How innovations in technology, development processes and organization can help deliver future low-carbon cars – and commercial sustainability for automakers
The trend towards the increased electrification of passenger car powertrains – whether through hybridization or substitution with pure battery-electric architectures – is now firmly established, as automakers strive to improve fuel economy and reduce CO2 emissions.
However, the continuation on this path of increased electrification is, as we show in this paper, effectively essential if US 2025 CAFE and EU targets for 2021 and beyond are to be met. To achieve these and likely future targets, a new level of market penetration of electrified powertrain vehicles, substantially higher than that of today, will be required.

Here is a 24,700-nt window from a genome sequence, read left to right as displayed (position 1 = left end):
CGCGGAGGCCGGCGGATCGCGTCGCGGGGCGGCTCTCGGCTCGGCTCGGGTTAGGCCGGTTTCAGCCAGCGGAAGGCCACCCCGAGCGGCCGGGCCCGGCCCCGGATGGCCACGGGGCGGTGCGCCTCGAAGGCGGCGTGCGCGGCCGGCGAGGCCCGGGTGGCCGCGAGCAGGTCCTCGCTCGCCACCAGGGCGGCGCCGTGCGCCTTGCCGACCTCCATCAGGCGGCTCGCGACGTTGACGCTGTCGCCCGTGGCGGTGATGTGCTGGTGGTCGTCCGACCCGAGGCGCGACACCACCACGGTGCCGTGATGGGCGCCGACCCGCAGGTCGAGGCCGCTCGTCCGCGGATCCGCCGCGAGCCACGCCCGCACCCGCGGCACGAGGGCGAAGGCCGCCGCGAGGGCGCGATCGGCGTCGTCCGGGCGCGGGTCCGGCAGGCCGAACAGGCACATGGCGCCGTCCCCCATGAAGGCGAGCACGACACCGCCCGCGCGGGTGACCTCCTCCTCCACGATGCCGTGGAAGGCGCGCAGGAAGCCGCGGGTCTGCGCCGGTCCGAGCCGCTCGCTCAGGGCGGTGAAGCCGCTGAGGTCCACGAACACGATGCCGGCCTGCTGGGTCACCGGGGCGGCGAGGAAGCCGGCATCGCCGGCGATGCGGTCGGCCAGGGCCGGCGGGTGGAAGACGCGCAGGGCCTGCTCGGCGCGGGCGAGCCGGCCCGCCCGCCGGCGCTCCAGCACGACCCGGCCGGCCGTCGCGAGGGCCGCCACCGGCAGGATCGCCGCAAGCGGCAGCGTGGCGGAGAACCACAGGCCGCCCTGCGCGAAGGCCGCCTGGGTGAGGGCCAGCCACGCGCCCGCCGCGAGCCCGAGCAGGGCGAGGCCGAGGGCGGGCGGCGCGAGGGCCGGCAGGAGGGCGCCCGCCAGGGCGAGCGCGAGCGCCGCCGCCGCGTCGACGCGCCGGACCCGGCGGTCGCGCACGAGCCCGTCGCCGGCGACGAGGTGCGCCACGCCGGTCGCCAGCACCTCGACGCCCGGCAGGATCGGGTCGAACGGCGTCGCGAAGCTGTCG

As those customers who would be attracted to the environmental branding of such vehicle types will presumably already have switched as early adopters, it is logical to assume that – in the absence of a significant hike in fuel prices, or other direct incentives for the consumer – this shift in the market will need to be achieved based on a more value-driven offering.
In this paper, we evaluate the current position with regards to passenger car powertrain electrification, and demonstrate how the market is likely to develop throughout the next ten years and beyond. We also look at the organization of powertrain product development, and how this might be adapted in the future to most effectively and efficiently accommodate the demands placed upon it. By adopting the approach that we outline, we believe that automakers will be able to incorporate the requisite skills for the electrified powertrain products of the future, while also delivering the value-based products that will deliver both the environmental goals of regulation, as well as long-term commercial sustainability.